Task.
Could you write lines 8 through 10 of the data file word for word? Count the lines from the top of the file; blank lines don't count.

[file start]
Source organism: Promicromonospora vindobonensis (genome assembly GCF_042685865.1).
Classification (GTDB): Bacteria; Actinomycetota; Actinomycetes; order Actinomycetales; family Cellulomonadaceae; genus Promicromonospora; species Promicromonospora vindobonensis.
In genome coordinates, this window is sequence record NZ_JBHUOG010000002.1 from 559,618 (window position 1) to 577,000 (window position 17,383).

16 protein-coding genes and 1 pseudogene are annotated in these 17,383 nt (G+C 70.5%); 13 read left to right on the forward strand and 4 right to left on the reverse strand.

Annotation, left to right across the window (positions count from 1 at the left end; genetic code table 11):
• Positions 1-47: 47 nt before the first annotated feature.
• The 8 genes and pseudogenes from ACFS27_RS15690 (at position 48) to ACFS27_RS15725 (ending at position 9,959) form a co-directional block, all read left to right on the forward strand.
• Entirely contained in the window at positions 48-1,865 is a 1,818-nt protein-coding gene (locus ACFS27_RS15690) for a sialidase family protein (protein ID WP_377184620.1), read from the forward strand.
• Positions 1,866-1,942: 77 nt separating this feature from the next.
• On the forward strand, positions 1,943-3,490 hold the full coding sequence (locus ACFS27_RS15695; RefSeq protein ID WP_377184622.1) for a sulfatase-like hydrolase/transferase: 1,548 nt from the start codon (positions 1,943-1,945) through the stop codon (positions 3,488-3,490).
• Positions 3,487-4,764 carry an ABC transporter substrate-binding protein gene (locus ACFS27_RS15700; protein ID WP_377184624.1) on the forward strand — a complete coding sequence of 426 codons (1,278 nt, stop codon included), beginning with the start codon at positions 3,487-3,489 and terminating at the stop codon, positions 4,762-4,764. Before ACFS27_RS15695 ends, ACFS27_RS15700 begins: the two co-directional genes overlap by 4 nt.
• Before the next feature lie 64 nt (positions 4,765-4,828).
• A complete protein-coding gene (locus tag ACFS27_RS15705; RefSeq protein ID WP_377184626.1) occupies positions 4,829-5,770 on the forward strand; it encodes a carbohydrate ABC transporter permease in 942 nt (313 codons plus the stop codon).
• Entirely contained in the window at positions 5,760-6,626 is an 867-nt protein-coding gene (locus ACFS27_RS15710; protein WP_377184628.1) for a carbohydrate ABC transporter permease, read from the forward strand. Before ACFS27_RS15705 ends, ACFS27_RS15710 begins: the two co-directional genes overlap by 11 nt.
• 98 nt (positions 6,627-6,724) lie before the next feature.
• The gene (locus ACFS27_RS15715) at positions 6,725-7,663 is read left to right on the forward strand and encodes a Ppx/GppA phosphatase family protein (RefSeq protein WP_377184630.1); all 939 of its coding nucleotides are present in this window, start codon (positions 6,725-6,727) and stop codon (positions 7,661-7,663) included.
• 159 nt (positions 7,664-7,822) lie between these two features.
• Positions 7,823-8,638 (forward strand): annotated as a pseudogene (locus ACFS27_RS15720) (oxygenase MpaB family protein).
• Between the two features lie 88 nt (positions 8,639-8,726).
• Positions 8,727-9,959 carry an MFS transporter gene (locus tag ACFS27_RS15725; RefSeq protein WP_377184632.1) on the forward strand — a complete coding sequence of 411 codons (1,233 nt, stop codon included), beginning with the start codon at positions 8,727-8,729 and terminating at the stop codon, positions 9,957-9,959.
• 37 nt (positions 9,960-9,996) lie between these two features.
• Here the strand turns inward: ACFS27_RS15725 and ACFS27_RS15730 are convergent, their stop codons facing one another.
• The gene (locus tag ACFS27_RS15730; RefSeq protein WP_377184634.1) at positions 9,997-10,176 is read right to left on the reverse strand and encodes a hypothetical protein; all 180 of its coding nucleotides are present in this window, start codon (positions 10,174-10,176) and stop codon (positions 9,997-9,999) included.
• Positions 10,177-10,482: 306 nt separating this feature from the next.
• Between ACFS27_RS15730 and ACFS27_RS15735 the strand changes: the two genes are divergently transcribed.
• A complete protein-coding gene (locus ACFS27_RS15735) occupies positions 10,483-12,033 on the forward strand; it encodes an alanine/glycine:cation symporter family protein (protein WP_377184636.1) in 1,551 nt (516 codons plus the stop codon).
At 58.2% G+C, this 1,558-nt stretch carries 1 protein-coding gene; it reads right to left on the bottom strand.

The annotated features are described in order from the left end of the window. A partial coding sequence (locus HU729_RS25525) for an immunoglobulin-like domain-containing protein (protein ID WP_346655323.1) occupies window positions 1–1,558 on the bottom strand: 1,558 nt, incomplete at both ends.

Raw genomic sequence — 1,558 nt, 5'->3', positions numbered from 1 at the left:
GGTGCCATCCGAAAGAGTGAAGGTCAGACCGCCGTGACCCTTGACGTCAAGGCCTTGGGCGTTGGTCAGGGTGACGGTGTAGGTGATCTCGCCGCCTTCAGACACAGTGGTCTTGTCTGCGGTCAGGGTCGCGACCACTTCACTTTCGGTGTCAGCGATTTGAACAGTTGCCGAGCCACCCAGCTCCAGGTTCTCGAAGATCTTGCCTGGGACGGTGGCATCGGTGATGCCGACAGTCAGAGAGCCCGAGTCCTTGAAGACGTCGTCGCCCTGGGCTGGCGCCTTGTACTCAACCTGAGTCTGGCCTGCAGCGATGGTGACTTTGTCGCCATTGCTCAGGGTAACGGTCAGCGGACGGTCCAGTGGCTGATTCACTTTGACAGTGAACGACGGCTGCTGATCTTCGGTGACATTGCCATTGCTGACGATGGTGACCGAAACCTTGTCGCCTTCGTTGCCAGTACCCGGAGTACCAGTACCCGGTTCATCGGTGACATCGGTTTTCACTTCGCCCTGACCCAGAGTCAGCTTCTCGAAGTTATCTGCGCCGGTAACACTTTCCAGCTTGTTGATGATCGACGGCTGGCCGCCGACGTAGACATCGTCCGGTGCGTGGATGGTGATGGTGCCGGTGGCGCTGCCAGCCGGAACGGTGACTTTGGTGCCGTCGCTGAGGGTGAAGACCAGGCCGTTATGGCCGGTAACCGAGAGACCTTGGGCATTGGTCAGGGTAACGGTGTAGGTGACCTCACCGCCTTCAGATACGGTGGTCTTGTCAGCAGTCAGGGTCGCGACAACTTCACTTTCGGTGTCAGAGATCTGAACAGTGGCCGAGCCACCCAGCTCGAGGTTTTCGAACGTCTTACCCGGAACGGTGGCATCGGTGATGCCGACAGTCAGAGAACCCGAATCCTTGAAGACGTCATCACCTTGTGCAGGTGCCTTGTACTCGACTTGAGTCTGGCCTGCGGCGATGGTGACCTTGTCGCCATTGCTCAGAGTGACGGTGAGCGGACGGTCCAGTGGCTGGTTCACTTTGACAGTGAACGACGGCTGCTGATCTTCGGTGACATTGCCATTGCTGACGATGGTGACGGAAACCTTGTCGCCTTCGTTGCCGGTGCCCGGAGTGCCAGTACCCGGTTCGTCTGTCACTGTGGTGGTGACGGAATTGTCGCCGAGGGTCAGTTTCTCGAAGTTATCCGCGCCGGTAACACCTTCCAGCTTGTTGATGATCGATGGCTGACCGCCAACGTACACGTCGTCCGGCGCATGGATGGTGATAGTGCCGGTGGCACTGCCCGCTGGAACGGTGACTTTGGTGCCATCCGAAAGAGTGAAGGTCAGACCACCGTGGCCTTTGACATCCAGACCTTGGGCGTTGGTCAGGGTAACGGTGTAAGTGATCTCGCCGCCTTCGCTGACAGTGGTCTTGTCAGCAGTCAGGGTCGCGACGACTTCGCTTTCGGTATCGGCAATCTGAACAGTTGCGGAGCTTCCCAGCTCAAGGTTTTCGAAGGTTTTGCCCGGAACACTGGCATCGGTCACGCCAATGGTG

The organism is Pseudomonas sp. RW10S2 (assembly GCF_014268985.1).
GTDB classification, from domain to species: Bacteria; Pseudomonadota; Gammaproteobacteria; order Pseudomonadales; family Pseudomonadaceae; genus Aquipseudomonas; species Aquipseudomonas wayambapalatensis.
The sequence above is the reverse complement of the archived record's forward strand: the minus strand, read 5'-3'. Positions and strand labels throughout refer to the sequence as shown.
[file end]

• Entirely contained in the window at positions 48-1,865 is a 1,818-nt protein-coding gene (locus ACFS27_RS15690) for a sialidase family protein (protein ID WP_377184620.1), read from the forward strand.
• Positions 1,866-1,942: 77 nt separating this feature from the next.
• On the forward strand, positions 1,943-3,490 hold the full coding sequence (locus ACFS27_RS15695; RefSeq protein ID WP_377184622.1) for a sulfatase-like hydrolase/transferase: 1,548 nt from the start codon (positions 1,943-1,945) through the stop codon (positions 3,488-3,490).